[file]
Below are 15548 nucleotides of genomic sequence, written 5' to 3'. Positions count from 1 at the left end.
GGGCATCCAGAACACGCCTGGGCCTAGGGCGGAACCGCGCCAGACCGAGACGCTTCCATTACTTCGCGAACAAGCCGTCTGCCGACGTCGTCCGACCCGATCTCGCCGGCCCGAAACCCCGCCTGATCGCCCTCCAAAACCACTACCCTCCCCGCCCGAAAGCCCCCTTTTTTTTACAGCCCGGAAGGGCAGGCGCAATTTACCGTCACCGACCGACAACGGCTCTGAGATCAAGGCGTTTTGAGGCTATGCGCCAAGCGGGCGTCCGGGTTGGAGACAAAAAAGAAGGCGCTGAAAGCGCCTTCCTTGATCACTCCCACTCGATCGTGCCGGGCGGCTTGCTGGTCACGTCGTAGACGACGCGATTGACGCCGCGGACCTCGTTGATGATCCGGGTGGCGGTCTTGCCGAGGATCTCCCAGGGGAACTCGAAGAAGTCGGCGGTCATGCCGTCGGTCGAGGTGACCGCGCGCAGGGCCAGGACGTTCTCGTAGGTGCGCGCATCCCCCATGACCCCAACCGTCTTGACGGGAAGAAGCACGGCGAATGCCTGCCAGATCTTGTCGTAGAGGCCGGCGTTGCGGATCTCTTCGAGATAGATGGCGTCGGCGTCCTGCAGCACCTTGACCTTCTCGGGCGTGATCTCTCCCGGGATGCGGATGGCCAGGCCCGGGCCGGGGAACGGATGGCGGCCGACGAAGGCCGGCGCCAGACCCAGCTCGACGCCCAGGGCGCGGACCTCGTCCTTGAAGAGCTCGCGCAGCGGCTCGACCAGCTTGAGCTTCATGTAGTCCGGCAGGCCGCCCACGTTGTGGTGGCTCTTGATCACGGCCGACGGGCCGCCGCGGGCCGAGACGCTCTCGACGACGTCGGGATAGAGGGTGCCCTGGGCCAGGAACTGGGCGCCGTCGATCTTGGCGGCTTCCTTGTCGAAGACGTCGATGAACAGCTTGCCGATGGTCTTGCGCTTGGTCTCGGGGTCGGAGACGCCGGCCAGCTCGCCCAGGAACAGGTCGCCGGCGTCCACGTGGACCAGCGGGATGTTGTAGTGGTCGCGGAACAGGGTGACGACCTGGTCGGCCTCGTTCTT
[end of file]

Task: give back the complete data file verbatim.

Below are 15548 nucleotides of genomic sequence, written 5' to 3'. Positions count from 1 at the left end.
GGGCATCCAGAACACGCCTGGGCCTAGGGCGGAACCGCGCCAGACCGAGACGCTTCCATTACTTCGCGAACAAGCCGTCTGCCGACGTCGTCCGACCCGATCTCGCCGGCCCGAAACCCCGCCTGATCGCCCTCCAAAACCACTACCCTCCCCGCCCGAAAGCCCCCTTTTTTTTACAGCCCGGAAGGGCAGGCGCAATTTACCGTCACCGACCGACAACGGCTCTGAGATCAAGGCGTTTTGAGGCTATGCGCCAAGCGGGCGTCCGGGTTGGAGACAAAAAAGAAGGCGCTGAAAGCGCCTTCCTTGATCACTCCCACTCGATCGTGCCGGGCGGCTTGCTGGTCACGTCGTAGACGACGCGATTGACGCCGCGGACCTCGTTGATGATCCGGGTGGCGGTCTTGCCGAGGATCTCCCAGGGGAACTCGAAGAAGTCGGCGGTCATGCCGTCGGTCGAGGTGACCGCGCGCAGGGCCAGGACGTTCTCGTAGGTGCGCGCATCCCCCATGACCCCAACCGTCTTGACGGGAAGAAGCACGGCGAATGCCTGCCAGATCTTGTCGTAGAGGCCGGCGTTGCGGATCTCTTCGAGATAGATGGCGTCGGCGTCCTGCAGCACCTTGACCTTCTCGGGCGTGATCTCTCCCGGGATGCGGATGGCCAGGCCCGGGCCGGGGAACGGATGGCGGCCGACGAAGGCCGGCGCCAGACCCAGCTCGACGCCCAGGGCGCGGACCTCGTCCTTGAAGAGCTCGCGCAGCGGCTCGACCAGCTTGAGCTTCATGTAGTCCGGCAGGCCGCCCACGTTGTGGTGGCTCTTGATCACGGCCGACGGGCCGCCGCGGGCCGAGACGCTCTCGACGACGTCGGGATAGAGGGTGCCCTGGGCCAGGAACTGGGCGCCGTCGATCTTGGCGGCTTCCTTGTCGAAGACGTCGATGAACAGCTTGCCGATGGTCTTGCGCTTGGTCTCGGGGTCGGAGACGCCGGCCAGCTCGCCCAGGAACAGGTCGCCGGCGTCCACGTGGACCAGCGGGATGTTGTAGTGGTCGCGGAACAGGGTGACGACCTGGTCGGCCTCGTTCTT